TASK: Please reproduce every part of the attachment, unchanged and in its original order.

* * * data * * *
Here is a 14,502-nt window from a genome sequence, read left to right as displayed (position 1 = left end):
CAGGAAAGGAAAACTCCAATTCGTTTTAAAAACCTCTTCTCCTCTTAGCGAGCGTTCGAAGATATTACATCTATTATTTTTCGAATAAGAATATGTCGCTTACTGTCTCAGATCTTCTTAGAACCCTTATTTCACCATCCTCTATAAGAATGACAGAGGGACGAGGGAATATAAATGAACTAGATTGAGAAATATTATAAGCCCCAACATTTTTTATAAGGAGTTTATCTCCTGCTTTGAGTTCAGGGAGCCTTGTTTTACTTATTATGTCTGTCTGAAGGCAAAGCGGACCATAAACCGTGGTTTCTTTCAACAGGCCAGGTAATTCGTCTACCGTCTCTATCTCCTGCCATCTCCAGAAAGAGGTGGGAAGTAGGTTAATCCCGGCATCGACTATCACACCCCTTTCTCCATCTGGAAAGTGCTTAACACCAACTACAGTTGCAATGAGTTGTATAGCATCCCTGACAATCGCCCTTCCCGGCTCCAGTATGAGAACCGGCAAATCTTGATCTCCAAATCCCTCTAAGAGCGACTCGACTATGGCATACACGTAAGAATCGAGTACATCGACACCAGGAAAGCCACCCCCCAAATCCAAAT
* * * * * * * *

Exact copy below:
Here is a 14,502-nt window from a genome sequence, read left to right as displayed (position 1 = left end):
CAGGAAAGGAAAACTCCAATTCGTTTTAAAAACCTCTTCTCCTCTTAGCGAGCGTTCGAAGATATTACATCTATTATTTTTCGAATAAGAATATGTCGCTTACTGTCTCAGATCTTCTTAGAACCCTTATTTCACCATCCTCTATAAGAATGACAGAGGGACGAGGGAATATAAATGAACTAGATTGAGAAATATTATAAGCCCCAACATTTTTTATAAGGAGTTTATCTCCTGCTTTGAGTTCAGGGAGCCTTGTTTTACTTATTATGTCTGTCTGAAGGCAAAGCGGACCATAAACCGTGGTTTCTTTCAACAGGCCAGGTAATTCGTCTACCGTCTCTATCTCCTGCCATCTCCAGAAAGAGGTGGGAAGTAGGTTAATCCCGGCATCGACTATCACACCCCTTTCTCCATCTGGAAAGTGCTTAACACCAACTACAGTTGCAATGAGTTGTATAGCATCCCTGACAATCGCCCTTCCCGGCTCCAGTATGAGAACCGGCAAATCTTGATCTCCAAATCCCTCTAAGAGCGACTCGACTATGGCATACACGTAAGAATCGAGTACATCGACACCAGGAAAGCCACCCCCCAAATCCAAAT